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Gut. 1988 Jul;29(7):974-82.

Longterm olsalazine treatment: pharmacokinetics, tolerance and effects on local eicosanoid formation in ulcerative colitis and Crohn's colitis.

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  • 1Department of Medical Gastroenterology, Odense University Hospital, Denmark.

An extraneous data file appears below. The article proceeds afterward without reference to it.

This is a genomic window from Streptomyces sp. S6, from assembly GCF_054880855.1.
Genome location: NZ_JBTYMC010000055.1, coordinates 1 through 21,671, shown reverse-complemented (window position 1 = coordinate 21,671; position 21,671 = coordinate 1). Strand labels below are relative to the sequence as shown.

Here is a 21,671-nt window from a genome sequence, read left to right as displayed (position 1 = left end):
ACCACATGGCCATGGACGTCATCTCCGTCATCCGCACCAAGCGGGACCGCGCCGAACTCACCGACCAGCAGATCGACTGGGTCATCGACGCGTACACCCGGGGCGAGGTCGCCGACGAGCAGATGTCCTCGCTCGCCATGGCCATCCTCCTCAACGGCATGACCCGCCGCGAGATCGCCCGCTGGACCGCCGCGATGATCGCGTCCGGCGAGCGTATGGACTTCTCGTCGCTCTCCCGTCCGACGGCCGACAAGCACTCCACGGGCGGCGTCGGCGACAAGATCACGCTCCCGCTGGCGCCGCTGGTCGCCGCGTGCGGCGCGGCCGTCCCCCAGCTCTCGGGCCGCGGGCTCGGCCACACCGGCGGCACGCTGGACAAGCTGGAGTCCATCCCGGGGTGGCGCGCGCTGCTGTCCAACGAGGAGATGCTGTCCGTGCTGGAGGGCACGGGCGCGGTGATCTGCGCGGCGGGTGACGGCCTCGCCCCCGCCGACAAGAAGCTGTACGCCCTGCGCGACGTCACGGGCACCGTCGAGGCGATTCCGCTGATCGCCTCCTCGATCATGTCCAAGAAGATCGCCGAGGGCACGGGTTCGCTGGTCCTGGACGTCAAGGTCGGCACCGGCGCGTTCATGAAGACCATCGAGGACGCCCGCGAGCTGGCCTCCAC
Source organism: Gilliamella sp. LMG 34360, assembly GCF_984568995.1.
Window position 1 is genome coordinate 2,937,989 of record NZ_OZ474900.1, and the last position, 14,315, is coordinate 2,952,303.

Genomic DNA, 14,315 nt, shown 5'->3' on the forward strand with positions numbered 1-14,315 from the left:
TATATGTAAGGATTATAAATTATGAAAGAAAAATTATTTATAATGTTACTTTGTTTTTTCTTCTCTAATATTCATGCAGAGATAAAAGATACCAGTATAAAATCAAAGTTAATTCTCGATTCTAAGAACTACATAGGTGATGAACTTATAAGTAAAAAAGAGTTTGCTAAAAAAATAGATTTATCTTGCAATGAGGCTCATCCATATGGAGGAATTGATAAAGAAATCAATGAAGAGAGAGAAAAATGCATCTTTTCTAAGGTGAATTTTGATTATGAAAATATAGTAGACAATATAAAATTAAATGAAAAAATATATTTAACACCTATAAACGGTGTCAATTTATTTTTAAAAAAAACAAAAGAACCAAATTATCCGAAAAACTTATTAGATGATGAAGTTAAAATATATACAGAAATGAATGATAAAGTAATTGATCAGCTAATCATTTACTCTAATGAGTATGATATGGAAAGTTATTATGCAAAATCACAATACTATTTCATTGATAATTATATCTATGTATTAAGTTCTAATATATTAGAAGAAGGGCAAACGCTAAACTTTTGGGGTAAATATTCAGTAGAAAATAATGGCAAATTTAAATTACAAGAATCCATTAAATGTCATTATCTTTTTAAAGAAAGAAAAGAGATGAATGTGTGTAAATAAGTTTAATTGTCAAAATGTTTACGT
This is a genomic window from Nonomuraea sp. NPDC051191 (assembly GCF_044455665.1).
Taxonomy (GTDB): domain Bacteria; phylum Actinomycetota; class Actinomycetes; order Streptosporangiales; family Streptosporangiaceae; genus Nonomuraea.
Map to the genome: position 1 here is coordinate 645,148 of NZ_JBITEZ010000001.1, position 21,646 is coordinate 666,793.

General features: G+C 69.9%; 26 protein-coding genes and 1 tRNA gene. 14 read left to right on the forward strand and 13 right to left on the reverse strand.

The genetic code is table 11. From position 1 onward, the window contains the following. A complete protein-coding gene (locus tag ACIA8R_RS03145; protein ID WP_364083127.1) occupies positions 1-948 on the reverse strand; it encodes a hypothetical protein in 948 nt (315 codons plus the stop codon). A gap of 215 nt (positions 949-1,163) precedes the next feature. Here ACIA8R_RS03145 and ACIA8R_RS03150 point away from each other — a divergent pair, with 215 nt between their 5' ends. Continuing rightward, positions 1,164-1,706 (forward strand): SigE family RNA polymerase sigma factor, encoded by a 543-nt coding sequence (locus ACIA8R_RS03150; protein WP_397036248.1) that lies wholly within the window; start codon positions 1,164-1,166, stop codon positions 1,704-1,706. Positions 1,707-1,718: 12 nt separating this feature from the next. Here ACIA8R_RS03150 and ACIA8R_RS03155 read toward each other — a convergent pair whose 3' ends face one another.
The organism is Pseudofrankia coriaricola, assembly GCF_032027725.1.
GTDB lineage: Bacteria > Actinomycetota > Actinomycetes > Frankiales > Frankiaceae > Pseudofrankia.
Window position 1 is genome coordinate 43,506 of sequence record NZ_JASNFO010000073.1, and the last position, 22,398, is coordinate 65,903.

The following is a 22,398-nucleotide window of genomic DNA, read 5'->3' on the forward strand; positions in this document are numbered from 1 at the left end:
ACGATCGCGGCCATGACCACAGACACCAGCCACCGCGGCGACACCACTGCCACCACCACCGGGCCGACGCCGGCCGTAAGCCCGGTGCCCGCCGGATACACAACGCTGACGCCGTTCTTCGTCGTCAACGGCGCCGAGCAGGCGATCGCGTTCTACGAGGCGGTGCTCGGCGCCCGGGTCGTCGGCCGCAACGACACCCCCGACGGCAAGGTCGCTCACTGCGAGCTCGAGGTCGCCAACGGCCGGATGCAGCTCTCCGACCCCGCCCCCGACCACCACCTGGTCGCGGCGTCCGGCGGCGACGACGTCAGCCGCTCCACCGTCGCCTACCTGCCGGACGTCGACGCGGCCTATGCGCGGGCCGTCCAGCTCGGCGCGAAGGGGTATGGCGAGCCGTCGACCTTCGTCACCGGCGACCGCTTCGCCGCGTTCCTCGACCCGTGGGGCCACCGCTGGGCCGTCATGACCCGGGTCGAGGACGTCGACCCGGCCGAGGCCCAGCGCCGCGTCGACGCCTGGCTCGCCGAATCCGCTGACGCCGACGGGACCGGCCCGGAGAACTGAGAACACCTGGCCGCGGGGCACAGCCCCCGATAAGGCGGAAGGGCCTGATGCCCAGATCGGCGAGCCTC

To examine pharmacokinetics and tolerance of long term administration of olsalazine (azodisalicylate), increasing doses of the drug were given for one year to 31 patients with ulcerative colitis (UC) and nine patients with Crohn's colitis (CC), refractory to, or intolerant of sulphasalazine, until sustained remission was obtained or a maximum of 4 g/day was reached. Colonic drug metabolism was studied by equilibrium in vivo dialysis of faeces. Complete azoreduction occurred in most cases. Concentrations of 5-aminosalicylic acid, but not N-acetyl-5-aminosalicylic acid, in faecal dialysates increased dose dependently. Serum concentrations disclosed no cumulation in the long term and olsalazine was well tolerated, although loose stools occurred transiently in some patients with extensive disease: this was associated with a larger proportion of unsplit olsalazine in the faecal dialysates. Patients with ulcerative colitis having a high prostaglandin E2 concentration (greater than ng/ml) determined by equilibrium dialysis of rectum, were less likely to benefit from treatment. Olsalazine is a very effective means of delivery of 5-aminosalicylic acid to the colonic mucosa in active disease. Use of the drug in controlled trials may be considered safe even in prolonged high dosage.

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